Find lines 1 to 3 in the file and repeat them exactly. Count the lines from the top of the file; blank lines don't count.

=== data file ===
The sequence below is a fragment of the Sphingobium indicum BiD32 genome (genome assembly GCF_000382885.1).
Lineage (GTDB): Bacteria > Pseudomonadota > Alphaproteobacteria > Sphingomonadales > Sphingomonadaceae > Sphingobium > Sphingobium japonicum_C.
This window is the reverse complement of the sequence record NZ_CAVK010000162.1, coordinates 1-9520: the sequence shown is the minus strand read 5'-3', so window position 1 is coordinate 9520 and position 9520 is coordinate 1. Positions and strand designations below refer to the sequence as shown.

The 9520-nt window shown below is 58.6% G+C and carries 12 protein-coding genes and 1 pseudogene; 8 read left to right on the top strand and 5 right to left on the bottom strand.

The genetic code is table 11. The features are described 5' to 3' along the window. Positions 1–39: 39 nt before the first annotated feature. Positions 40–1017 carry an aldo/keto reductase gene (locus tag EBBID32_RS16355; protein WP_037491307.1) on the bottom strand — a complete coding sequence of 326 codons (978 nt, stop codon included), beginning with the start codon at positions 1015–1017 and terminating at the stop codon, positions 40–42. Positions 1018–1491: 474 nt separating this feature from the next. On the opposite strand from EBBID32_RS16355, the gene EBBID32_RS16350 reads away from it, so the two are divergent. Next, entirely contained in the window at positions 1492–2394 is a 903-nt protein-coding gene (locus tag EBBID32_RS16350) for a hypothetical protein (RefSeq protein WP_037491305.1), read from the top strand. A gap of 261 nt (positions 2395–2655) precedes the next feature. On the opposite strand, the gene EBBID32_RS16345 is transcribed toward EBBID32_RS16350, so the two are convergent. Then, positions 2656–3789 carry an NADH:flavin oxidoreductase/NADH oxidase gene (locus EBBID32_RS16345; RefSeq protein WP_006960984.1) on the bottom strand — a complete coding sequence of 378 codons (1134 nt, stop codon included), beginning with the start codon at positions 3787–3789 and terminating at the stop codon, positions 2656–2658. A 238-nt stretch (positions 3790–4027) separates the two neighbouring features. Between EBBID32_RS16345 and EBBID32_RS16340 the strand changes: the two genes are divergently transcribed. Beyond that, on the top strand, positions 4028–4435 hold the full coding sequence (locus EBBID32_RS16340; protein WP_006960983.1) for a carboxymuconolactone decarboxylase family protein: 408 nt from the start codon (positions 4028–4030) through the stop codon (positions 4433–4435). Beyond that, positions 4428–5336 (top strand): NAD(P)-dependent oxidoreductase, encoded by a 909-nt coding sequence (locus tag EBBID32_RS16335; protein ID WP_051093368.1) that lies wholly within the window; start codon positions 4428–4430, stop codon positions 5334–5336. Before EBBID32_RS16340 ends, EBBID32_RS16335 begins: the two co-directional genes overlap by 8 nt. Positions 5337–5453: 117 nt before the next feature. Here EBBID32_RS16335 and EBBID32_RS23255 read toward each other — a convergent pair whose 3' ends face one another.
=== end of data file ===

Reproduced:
The sequence below is a fragment of the Sphingobium indicum BiD32 genome (genome assembly GCF_000382885.1).
Lineage (GTDB): Bacteria > Pseudomonadota > Alphaproteobacteria > Sphingomonadales > Sphingomonadaceae > Sphingobium > Sphingobium japonicum_C.
This window is the reverse complement of the sequence record NZ_CAVK010000162.1, coordinates 1-9520: the sequence shown is the minus strand read 5'-3', so window position 1 is coordinate 9520 and position 9520 is coordinate 1. Positions and strand designations below refer to the sequence as shown.